Reviews | Israel’s endless campaign is over. Now the real political fight begins.
Netanyahu’s Likud party and its three expected coalition partners won 64 out of 120 seats in parliament. The temptation to exaggerate lies in the journalistic shorthand of portraying the electorate as one individual: “Israel ends indecision, chooses the right.”
What broke the deadlock, however, was not a major vote shift from opponents of Netanyahu to the pro-Netanyahu bloc. On the contrary, Netanyahu has played the electoral system smartly, and his opponents have played it carelessly.
Every democratic system has quirks that skew the outcome. The United States Electoral College is a glaring example. The peculiarity of multi-party proportional elections in Israel is the minimum threshold: a party needs 3.25% of the national vote to enter parliament. One vote too few, and he gets no representation.
The Post’s View: Israel takes a troubling turn toward illiberal democracy
As the election approached, two parties allied with Netanyahu were set to split: the ultra-Orthodox United Torah Judaism list and Religious Zionism, an amalgamation of far-right movements. In either case, the resulting splinter parties may not cross the threshold. Netanyahu intervened personally, offering sweeteners and urging rival factions to come together and run together. He succeeded.
Meanwhile, Israel’s two historic leftist parties, Labor and Meretz, had seen most of their voters swing in recent years to outgoing Prime Minister Yair Lapid’s centrist Yesh Atid (There Is a Future) party. Nevertheless, Labor leader Merav Michaeli refused to run alongside Meretz. Lapid’s effort to change Michaeli’s mind failed. And it wasn’t until the last minute that Lapid stopped trying to alienate voters from both parties to his left.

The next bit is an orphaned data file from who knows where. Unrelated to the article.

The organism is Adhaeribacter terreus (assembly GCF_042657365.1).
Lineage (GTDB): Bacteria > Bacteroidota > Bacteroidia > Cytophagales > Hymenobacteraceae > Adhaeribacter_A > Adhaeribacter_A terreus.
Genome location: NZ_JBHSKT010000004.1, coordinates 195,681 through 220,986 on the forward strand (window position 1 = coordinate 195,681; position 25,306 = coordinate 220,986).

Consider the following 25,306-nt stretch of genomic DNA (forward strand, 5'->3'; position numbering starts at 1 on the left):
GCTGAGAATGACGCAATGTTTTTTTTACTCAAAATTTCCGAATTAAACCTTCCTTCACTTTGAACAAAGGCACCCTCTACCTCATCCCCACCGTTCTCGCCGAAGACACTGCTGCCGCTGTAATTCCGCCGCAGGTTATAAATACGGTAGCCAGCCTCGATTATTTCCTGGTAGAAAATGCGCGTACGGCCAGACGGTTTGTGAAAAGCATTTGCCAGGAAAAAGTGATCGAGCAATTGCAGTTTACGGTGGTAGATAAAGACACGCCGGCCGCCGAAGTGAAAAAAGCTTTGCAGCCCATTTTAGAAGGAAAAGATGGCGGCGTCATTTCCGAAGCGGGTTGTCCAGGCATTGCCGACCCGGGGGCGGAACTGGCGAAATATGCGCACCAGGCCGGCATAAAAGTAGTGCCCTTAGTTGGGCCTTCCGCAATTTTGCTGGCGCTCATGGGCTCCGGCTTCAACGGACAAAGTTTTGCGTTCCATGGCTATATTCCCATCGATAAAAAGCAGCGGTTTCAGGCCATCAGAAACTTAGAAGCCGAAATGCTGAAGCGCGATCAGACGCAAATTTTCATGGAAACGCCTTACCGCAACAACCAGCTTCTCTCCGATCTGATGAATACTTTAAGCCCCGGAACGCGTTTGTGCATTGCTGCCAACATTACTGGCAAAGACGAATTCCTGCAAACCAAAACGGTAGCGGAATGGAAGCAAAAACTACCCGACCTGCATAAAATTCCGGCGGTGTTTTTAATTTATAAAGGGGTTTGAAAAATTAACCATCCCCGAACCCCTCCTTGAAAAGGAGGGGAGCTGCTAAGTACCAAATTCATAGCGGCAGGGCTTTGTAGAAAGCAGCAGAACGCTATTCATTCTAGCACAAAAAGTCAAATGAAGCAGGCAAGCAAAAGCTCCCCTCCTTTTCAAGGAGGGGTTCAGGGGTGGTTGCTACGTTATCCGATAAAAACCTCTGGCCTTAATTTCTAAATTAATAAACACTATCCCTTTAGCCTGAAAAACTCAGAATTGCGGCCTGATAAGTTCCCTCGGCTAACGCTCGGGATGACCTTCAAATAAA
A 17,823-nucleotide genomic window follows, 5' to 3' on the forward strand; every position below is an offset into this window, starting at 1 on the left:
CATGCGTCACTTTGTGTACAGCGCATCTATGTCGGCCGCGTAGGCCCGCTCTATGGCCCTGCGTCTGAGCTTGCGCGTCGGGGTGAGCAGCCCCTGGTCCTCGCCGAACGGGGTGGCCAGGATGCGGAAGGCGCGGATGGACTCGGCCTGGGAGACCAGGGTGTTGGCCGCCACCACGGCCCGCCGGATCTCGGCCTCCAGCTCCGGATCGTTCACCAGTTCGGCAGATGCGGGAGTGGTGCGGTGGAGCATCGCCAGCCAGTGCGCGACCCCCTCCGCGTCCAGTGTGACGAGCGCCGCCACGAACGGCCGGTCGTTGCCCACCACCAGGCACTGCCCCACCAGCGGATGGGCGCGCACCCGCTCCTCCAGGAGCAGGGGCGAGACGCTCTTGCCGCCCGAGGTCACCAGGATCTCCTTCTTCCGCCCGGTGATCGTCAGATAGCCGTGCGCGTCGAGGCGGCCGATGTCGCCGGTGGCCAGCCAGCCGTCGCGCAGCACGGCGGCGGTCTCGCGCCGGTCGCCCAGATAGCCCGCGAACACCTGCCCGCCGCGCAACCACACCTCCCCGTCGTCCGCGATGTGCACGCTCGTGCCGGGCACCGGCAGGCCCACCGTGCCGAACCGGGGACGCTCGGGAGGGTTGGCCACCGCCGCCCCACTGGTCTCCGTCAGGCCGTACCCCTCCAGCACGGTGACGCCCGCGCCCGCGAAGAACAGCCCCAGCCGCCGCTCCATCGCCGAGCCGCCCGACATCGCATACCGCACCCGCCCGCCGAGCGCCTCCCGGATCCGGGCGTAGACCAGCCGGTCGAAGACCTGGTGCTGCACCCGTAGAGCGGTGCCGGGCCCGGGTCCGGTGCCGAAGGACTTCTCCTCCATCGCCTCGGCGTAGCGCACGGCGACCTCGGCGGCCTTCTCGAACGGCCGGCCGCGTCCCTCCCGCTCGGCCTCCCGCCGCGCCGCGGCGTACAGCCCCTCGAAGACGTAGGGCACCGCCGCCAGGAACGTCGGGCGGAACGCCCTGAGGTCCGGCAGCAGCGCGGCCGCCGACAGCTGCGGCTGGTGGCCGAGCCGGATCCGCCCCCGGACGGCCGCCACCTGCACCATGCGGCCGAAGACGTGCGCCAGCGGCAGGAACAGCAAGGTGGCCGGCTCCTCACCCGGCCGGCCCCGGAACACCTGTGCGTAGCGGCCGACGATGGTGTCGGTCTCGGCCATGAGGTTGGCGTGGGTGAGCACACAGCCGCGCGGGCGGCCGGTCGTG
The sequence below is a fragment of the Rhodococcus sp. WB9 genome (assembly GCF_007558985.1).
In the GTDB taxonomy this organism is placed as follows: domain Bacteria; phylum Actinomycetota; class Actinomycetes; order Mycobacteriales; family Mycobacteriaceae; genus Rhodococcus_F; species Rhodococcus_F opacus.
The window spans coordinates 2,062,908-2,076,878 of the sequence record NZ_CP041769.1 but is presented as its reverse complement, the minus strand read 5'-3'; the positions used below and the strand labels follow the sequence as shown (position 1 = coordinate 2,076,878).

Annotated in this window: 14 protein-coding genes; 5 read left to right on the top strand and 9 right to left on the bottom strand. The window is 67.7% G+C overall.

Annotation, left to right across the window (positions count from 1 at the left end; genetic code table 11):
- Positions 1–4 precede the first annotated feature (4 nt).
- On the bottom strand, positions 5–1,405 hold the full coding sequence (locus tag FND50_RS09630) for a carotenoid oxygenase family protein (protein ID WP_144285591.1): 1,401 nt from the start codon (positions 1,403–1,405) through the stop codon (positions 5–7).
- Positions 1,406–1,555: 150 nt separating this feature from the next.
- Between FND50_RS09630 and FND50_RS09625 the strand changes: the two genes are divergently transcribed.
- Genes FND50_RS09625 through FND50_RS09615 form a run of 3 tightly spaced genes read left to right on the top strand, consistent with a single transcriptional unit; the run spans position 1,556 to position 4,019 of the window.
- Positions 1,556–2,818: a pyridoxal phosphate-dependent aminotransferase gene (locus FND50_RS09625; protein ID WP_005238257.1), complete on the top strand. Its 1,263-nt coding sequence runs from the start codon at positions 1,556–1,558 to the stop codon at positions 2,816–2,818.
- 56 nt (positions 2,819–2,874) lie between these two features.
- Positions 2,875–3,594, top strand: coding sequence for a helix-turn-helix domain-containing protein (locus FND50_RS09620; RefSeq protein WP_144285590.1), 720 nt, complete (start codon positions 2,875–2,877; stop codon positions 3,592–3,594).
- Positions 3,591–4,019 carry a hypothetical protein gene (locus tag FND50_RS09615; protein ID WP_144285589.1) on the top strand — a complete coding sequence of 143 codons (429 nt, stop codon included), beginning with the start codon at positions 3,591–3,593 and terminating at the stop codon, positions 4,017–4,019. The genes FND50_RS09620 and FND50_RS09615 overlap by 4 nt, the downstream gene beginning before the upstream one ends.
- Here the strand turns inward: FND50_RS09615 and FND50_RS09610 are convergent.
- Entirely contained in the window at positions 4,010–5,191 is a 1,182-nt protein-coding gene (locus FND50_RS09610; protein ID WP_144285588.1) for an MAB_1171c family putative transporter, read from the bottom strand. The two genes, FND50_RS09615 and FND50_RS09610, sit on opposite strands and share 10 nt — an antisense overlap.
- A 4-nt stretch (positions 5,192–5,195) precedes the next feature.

The same narcissism of small differences has plagued the Joint (Arab) List, an alliance of parties backed mostly by the country’s Arab minority. One of these Arab parties, the Democratic National Assembly (also known as Balad, from its Hebrew acronym) broke with its former Joint List partners and ran separately. Lapid kept his distance.
Meretz and Balad failed to reach the threshold – Meretz by just 3,800 votes. Disunity within the “change bloc,” as Netanyahu’s opponents are known, cost him six or more seats and won Netanyahu victory.
The significance, however, is not just the return to power of Netanyahu, a deeply divisive politician who is on trial on corruption charges linked to his efforts to control the media. Netanyahu’s gamble to help the party of Religious Zionism stay together has paid off more than he expected, maybe even more than he wanted.
Religious Zionism’s No.2 figure, Itamar Ben-Gvir, is a follower of the late racist politician Meir Kahane – giving him notoriety that boosted media attention during the campaign. Ben-Gvir asked expel leftist politicians in Syria, demanded that the police fire live ammunition against the unrest in Arab East Jerusalem – and said he would demand the post of police chief in a Netanyahu government.
Slightly less vocal but perhaps more dangerous, religious Zionism leader Bezalel Smotrich announced plans for judicial “reform” that would free the government and parliament from violating basic rights.
The mob uprising clearly appealed to right-wing voters. Religious Zionism won 15 seats in parliament. Unless surprise, he will be the biggest and most influential of the Likud coalition partners. Along with his ultra-nationalism come his reactionary social views, including a strong anti-LGBTQ stance and plan to delete domestic violence complaints. The new Netanyahu government seems ready to give the impression that former Netanyahu governments are downright tame.
I admit a temptation to despair. But I have two reasons not to: the first is that the election was, in fact, closer than the parliamentary results suggest. The second is that despair is immoral. When you say change is impossible, you release yourself from the responsibility of working on it.
Those who want a more democratic and equal Israel must begin to rebuild politically now. The blow to old left parties could create the opportunity for new movements and alliances. Jewish and Arab opponents of the new government must find ways to work together.
At the same time, they must overcome the long disconnect between Tel Aviv’s urban left and the outlying towns that have been left behind in Israel’s economic leap forward. Like the populist right, moreover, Netanyahu and his allies have appealed to grievance, to disaffection, without offering a better future. His opponents must do better.
The endless election campaign is over. Now the real political fight to save Israel begins.